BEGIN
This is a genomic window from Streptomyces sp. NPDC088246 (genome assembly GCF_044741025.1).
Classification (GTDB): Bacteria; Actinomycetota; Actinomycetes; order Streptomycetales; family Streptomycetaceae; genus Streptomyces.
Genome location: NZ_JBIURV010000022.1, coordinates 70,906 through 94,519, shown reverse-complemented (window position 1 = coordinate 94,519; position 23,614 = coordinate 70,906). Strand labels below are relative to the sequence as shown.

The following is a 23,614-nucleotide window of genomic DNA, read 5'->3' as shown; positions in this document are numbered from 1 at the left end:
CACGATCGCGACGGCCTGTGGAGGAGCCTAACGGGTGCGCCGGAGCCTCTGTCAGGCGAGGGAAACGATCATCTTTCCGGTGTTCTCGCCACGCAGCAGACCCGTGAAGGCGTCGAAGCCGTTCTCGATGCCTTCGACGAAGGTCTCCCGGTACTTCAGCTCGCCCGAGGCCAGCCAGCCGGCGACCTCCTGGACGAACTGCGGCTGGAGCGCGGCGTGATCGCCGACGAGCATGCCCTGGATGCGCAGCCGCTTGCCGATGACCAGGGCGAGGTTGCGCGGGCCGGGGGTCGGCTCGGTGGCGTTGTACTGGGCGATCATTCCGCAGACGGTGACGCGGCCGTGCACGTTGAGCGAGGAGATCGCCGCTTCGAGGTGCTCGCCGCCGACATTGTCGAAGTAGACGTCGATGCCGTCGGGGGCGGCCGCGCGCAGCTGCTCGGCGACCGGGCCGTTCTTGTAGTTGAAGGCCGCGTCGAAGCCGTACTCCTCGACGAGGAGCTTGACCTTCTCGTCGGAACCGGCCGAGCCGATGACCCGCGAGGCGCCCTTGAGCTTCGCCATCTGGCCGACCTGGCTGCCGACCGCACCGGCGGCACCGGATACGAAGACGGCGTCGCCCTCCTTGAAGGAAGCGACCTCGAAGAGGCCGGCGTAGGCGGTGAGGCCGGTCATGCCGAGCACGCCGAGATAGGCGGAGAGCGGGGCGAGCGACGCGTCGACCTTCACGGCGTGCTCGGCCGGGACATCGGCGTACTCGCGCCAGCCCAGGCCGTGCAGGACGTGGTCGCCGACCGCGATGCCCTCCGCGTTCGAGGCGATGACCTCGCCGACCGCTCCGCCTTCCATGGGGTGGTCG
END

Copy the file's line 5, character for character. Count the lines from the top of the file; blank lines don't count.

CACGATCGCGACGGCCTGTGGAGGAGCCTAACGGGTGCGCCGGAGCCTCTGTCAGGCGAGGGAAACGATCATCTTTCCGGTGTTCTCGCCACGCAGCAGACCCGTGAAGGCGTCGAAGCCGTTCTCGATGCCTTCGACGAAGGTCTCCCGGTACTTCAGCTCGCCCGAGGCCAGCCAGCCGGCGACCTCCTGGACGAACTGCGGCTGGAGCGCGGCGTGATCGCCGACGAGCATGCCCTGGATGCGCAGCCGCTTGCCGATGACCAGGGCGAGGTTGCGCGGGCCGGGGGTCGGCTCGGTGGCGTTGTACTGGGCGATCATTCCGCAGACGGTGACGCGGCCGTGCACGTTGAGCGAGGAGATCGCCGCTTCGAGGTGCTCGCCGCCGACATTGTCGAAGTAGACGTCGATGCCGTCGGGGGCGGCCGCGCGCAGCTGCTCGGCGACCGGGCCGTTCTTGTAGTTGAAGGCCGCGTCGAAGCCGTACTCCTCGACGAGGAGCTTGACCTTCTCGTCGGAACCGGCCGAGCCGATGACCCGCGAGGCGCCCTTGAGCTTCGCCATCTGGCCGACCTGGCTGCCGACCGCACCGGCGGCACCGGATACGAAGACGGCGTCGCCCTCCTTGAAGGAAGCGACCTCGAAGAGGCCGGCGTAGGCGGTGAGGCCGGTCATGCCGAGCACGCCGAGATAGGCGGAGAGCGGGGCGAGCGACGCGTCGACCTTCACGGCGTGCTCGGCCGGGACATCGGCGTACTCGCGCCAGCCCAGGCCGTGCAGGACGTGGTCGCCGACCGCGATGCCCTCCGCGTTCGAGGCGATGACCTCGCCGACCGCTCCGCCTTCCATGGGGTGGTCG